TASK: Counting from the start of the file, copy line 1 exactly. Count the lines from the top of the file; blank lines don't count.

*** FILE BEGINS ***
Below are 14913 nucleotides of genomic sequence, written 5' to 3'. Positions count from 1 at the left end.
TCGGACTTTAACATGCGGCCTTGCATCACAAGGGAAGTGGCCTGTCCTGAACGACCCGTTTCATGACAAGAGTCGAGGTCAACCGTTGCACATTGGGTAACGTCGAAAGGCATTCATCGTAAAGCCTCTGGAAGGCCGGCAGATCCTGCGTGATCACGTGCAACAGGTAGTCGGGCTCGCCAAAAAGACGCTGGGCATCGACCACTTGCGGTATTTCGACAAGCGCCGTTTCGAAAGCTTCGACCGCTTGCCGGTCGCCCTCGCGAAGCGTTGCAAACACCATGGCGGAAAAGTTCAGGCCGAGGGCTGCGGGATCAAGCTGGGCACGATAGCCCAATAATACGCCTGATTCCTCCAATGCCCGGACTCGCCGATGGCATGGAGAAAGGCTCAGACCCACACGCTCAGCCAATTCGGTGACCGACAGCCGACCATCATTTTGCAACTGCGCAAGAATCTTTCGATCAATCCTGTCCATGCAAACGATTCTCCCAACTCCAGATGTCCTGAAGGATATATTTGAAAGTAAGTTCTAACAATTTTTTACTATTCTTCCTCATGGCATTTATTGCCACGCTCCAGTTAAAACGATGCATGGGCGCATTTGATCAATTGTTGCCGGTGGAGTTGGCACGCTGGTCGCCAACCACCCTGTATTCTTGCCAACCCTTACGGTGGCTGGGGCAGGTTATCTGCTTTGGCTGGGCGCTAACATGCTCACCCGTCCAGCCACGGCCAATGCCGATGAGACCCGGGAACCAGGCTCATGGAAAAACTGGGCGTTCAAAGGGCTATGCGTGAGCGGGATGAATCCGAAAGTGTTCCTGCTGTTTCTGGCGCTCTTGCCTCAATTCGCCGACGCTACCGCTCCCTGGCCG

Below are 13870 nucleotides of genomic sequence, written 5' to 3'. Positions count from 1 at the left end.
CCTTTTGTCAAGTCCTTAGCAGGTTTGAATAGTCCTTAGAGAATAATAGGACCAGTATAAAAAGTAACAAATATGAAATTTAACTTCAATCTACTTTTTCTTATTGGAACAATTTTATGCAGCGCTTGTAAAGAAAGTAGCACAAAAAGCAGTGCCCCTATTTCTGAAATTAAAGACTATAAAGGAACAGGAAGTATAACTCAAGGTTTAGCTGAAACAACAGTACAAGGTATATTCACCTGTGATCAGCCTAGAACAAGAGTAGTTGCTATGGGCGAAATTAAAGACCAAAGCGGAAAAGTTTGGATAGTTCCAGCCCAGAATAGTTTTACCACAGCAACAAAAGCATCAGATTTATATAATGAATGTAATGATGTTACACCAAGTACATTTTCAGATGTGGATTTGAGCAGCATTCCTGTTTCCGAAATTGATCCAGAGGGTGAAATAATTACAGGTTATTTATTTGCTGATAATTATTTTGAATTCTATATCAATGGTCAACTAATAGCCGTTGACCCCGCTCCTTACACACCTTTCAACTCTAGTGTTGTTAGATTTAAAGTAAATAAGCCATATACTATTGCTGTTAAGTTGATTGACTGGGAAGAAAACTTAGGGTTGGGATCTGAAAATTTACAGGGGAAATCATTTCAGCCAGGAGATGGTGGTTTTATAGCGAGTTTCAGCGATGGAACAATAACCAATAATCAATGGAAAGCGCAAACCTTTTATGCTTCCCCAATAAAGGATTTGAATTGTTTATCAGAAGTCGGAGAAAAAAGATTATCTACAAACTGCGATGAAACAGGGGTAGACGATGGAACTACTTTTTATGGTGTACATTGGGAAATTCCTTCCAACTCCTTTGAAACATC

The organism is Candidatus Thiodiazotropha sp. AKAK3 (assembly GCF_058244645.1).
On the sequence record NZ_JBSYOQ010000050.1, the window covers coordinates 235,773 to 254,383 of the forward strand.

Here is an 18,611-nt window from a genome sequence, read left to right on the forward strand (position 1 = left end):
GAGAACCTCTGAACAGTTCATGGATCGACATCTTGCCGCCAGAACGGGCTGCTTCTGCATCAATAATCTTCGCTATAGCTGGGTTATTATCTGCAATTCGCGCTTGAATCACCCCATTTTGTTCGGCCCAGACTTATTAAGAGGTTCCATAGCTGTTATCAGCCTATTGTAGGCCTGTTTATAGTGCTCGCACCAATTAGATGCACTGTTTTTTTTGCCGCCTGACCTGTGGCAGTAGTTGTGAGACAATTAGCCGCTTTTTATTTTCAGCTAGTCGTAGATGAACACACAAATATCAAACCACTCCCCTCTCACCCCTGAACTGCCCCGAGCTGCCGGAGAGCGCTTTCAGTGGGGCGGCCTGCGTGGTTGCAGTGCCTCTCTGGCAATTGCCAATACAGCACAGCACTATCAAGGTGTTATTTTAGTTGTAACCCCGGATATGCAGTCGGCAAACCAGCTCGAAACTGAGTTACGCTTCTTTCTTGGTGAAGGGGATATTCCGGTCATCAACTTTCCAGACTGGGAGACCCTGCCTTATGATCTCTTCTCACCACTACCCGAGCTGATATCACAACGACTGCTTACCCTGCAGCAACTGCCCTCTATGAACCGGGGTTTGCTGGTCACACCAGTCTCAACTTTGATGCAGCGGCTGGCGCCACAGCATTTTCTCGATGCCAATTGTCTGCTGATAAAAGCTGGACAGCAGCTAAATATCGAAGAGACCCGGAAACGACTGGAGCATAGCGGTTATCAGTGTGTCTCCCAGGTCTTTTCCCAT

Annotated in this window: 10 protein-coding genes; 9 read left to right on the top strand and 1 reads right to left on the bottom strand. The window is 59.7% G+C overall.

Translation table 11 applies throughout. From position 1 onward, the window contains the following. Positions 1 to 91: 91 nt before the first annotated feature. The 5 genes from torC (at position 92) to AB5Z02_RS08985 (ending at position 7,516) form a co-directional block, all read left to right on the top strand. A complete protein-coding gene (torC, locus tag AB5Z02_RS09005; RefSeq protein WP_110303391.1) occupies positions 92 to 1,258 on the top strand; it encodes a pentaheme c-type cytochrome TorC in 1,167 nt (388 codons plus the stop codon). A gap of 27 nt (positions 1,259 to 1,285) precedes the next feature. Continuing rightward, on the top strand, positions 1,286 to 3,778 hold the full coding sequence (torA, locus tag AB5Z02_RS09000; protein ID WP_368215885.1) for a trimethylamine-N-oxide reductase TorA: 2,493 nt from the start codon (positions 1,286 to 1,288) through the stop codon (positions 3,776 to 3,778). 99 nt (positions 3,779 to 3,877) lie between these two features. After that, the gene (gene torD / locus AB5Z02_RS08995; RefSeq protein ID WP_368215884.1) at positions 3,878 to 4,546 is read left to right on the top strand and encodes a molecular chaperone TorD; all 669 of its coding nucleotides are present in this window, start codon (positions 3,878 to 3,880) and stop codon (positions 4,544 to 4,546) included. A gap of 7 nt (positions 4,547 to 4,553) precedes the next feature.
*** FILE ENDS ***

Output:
Below are 14913 nucleotides of genomic sequence, written 5' to 3'. Positions count from 1 at the left end.